Business and Launch Your Brand Online Without Losing Your Money or
A great idea can hit you anywhere. It can wake you at 2:00
a.m., so compelling that you jump out of bed, put on a pot of
coffee, and begin outlining your business plan.
Remember, though, in the heady rush of dreaming up the
business, to build a launching pad for it. In other words, a
presence on the Internet. Because in today’s buzzword search-engine
climate, a website is the most powerful marketing and sales tool
available to any company, large or small, cottage industry or
You don’t need to be a cyber-genius to go online and get
results. But unless you have a clear business objective and message,
you could waste a lot of time and money without accomplishing much.
Here are seven steps to guide you in developing your website. Use
this system as a clear roadmap, so you don’t find yourself wandering
Step 1: Strategize:
strategy with your website designer — clarify how your business
goals and objectives translate to a website. You can’t create an
effective website design if you don’t know what you want the website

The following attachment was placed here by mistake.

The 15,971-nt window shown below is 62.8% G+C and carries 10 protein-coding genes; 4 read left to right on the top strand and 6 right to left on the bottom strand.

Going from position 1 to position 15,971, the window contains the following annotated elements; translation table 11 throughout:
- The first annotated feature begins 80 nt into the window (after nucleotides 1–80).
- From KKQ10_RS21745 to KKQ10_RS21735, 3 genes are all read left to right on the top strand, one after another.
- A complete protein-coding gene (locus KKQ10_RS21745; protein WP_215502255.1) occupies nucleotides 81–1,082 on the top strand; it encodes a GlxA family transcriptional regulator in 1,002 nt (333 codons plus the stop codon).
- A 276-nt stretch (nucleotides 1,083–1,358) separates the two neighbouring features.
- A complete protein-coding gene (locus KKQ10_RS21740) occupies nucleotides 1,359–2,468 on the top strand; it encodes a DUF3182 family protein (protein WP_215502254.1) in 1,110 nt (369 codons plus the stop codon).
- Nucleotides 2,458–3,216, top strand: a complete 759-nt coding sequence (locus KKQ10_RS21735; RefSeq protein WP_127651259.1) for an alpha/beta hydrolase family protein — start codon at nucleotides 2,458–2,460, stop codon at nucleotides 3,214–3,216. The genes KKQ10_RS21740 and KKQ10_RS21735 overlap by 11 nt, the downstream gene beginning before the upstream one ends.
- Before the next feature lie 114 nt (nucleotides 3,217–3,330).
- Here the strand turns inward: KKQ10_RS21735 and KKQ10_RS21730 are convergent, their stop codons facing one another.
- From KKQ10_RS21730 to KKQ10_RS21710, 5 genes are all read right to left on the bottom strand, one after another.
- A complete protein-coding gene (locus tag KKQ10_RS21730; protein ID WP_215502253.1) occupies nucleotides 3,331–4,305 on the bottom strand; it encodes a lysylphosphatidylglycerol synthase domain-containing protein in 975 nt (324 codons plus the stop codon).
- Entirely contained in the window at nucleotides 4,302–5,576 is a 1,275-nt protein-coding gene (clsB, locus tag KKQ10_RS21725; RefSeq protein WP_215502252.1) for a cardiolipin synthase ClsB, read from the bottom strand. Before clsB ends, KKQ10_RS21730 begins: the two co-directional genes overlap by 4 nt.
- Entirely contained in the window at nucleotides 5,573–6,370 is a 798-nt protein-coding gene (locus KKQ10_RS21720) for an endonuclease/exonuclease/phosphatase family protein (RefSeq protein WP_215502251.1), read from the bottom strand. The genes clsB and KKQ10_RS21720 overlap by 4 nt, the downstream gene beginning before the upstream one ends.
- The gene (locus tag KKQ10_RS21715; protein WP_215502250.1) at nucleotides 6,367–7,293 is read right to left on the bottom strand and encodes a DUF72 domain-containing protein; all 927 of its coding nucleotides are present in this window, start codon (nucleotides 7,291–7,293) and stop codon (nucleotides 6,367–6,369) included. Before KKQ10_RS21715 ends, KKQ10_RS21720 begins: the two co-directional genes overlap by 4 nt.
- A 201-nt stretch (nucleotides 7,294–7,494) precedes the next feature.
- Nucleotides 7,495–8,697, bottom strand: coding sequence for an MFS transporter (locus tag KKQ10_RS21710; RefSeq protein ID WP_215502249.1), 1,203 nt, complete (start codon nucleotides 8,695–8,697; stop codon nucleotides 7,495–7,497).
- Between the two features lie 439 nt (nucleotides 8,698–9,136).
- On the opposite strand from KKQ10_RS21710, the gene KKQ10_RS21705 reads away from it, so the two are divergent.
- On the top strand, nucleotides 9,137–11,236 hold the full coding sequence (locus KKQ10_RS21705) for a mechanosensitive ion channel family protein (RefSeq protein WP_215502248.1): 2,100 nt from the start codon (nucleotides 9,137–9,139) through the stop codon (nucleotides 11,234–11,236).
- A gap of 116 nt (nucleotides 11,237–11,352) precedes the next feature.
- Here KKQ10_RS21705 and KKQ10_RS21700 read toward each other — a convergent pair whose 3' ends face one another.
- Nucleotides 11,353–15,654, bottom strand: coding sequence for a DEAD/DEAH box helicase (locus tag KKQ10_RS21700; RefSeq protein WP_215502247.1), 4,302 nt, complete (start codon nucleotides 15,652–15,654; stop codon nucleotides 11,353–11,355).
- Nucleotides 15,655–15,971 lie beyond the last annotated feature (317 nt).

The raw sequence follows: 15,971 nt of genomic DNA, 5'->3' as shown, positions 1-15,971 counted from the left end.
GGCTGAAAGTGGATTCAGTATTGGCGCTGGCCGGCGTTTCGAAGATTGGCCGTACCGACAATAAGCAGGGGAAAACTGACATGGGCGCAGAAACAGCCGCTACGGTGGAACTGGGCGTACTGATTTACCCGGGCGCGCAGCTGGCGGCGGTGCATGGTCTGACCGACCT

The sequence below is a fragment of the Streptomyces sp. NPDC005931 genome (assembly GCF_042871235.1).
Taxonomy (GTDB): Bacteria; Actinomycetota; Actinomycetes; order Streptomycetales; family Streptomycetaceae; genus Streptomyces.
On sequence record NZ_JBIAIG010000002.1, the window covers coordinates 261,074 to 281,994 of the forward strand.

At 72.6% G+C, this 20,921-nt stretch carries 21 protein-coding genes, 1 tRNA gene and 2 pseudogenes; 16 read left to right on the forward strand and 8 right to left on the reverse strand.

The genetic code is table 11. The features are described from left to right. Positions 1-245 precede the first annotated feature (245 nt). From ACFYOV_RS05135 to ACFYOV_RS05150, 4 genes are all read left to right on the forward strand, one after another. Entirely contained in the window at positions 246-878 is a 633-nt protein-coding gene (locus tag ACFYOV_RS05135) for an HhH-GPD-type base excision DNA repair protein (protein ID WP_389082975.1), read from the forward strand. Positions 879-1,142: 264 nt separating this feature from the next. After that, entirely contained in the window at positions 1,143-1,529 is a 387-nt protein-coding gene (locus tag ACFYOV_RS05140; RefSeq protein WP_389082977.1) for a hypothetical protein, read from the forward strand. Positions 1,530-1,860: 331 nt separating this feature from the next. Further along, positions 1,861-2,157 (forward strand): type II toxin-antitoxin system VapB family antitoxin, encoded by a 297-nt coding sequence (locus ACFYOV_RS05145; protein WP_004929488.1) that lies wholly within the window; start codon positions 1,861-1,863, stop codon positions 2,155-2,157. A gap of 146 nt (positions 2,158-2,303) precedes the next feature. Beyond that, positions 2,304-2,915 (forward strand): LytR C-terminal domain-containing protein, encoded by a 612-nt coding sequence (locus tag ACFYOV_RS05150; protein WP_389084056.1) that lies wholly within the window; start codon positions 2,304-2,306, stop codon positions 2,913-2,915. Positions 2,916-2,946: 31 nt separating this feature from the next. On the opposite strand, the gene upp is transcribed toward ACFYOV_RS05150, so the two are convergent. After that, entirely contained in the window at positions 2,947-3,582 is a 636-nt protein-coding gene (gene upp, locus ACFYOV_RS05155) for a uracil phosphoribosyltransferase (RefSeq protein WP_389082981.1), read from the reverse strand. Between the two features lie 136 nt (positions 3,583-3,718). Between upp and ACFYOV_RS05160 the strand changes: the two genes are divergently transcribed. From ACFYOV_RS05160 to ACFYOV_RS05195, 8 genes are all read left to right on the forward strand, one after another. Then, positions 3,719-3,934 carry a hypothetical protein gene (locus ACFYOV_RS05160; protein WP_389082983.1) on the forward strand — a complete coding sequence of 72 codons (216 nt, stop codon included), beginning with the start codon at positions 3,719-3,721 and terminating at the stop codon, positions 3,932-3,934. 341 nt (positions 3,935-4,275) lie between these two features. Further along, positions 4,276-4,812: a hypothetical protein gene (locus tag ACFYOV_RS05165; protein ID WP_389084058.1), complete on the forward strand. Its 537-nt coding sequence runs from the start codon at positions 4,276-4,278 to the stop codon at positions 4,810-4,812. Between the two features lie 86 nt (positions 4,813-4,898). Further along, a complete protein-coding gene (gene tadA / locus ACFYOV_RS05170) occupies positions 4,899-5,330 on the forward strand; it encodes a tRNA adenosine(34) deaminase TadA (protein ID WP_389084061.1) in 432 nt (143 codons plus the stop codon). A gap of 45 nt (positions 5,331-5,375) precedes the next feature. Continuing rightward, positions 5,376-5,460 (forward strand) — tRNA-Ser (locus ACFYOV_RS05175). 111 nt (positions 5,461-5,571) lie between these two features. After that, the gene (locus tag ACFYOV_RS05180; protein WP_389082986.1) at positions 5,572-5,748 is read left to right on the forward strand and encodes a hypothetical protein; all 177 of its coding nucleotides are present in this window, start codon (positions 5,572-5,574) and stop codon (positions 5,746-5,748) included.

to do for you.
Step 2: Define Your
Target Market and Niche:
What overall customer base do you serve? — that’s your target market. Who
are they? Any particular field or industry? What characteristics,
interests, or needs do they have in common? Within that customer
base, find a smaller group that’s a more specific fit for your
product or service, and which may not be served by your competitors;
or both — that’s your niche. If your target market is people in job
search, for instance, your niche might be people in job search, over
50, who don’t just want to change jobs, they want to change careers.
Why do you need to define your target market and niche?
Because: (1) you can’t be all things to all people; (2) you and your
customer base need to find one another; and (3) the more specific
you get, the more your niche will feel you understand them and can
serve their specific needs.
Step 3: Position
If you’ve done your
homework, then you’ve researched the competition. Who are they? What
sets you apart in terms of customer base, quality, service, and
other aspects? What makes you unique? Look for gaps in the market
that aren’t being served – those gaps will help you position
yourself and define your niche. Plus, it’ll help you hone your
offerings, making you the expert who is sought out for your
Step 4: Describe
“What” and “How”:
selling a product or a service, what you’re offering has to
solve something or offer something for your customers. How it
does that is key to making them choose you. If you can’t describe
the “what” element, your customers won’t know you have a product or
service that might benefit them. If you can’t describe the “how”
element, your customers won’t be clear that it is doable, usable,
and of value. The “how” element also gives, in precise terms, the
ways in which the product or service will provide the results
customers want. It is a descriptive roadmap from Point A (their need